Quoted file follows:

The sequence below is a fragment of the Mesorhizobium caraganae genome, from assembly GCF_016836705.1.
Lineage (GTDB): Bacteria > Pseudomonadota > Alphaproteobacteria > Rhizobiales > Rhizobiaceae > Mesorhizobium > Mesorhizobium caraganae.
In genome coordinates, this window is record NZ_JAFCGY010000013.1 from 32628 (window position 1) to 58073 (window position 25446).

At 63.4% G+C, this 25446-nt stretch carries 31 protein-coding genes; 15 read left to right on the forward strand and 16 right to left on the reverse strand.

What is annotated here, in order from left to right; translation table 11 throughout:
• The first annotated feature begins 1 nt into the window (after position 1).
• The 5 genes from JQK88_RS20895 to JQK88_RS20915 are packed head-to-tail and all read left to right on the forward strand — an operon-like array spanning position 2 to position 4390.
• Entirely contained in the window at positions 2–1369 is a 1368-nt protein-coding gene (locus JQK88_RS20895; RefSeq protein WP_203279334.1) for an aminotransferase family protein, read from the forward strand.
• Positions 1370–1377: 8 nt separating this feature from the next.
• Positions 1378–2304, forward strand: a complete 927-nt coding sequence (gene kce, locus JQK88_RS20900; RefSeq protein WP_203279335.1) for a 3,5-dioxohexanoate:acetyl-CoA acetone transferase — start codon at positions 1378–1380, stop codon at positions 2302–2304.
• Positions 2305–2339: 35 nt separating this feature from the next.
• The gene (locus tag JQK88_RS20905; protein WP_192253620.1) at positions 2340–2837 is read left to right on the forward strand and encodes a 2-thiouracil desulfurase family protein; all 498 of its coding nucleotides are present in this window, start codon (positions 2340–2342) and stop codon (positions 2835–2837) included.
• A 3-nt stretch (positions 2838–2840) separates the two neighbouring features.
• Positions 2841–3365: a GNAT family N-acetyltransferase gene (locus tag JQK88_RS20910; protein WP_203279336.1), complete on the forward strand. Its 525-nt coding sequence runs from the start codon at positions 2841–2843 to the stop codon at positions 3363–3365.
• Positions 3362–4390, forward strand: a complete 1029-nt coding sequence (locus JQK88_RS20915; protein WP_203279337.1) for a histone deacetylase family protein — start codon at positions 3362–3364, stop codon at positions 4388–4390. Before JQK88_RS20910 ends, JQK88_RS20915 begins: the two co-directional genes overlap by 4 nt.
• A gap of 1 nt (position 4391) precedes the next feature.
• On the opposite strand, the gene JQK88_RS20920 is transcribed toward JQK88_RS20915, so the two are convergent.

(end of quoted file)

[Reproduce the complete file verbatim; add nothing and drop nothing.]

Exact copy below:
The sequence below is a fragment of the Mesorhizobium caraganae genome, from assembly GCF_016836705.1.
Lineage (GTDB): Bacteria > Pseudomonadota > Alphaproteobacteria > Rhizobiales > Rhizobiaceae > Mesorhizobium > Mesorhizobium caraganae.
In genome coordinates, this window is record NZ_JAFCGY010000013.1 from 32628 (window position 1) to 58073 (window position 25446).

At 63.4% G+C, this 25446-nt stretch carries 31 protein-coding genes; 15 read left to right on the forward strand and 16 right to left on the reverse strand.

What is annotated here, in order from left to right; translation table 11 throughout:
• The first annotated feature begins 1 nt into the window (after position 1).
• The 5 genes from JQK88_RS20895 to JQK88_RS20915 are packed head-to-tail and all read left to right on the forward strand — an operon-like array spanning position 2 to position 4390.
• Entirely contained in the window at positions 2–1369 is a 1368-nt protein-coding gene (locus JQK88_RS20895; RefSeq protein WP_203279334.1) for an aminotransferase family protein, read from the forward strand.
• Positions 1370–1377: 8 nt separating this feature from the next.
• Positions 1378–2304, forward strand: a complete 927-nt coding sequence (gene kce, locus JQK88_RS20900; RefSeq protein WP_203279335.1) for a 3,5-dioxohexanoate:acetyl-CoA acetone transferase — start codon at positions 1378–1380, stop codon at positions 2302–2304.
• Positions 2305–2339: 35 nt separating this feature from the next.
• The gene (locus tag JQK88_RS20905; protein WP_192253620.1) at positions 2340–2837 is read left to right on the forward strand and encodes a 2-thiouracil desulfurase family protein; all 498 of its coding nucleotides are present in this window, start codon (positions 2340–2342) and stop codon (positions 2835–2837) included.
• A 3-nt stretch (positions 2838–2840) separates the two neighbouring features.
• Positions 2841–3365: a GNAT family N-acetyltransferase gene (locus tag JQK88_RS20910; protein WP_203279336.1), complete on the forward strand. Its 525-nt coding sequence runs from the start codon at positions 2841–2843 to the stop codon at positions 3363–3365.
• Positions 3362–4390, forward strand: a complete 1029-nt coding sequence (locus JQK88_RS20915; protein WP_203279337.1) for a histone deacetylase family protein — start codon at positions 3362–3364, stop codon at positions 4388–4390. Before JQK88_RS20910 ends, JQK88_RS20915 begins: the two co-directional genes overlap by 4 nt.
• A gap of 1 nt (position 4391) precedes the next feature.
• On the opposite strand, the gene JQK88_RS20920 is transcribed toward JQK88_RS20915, so the two are convergent.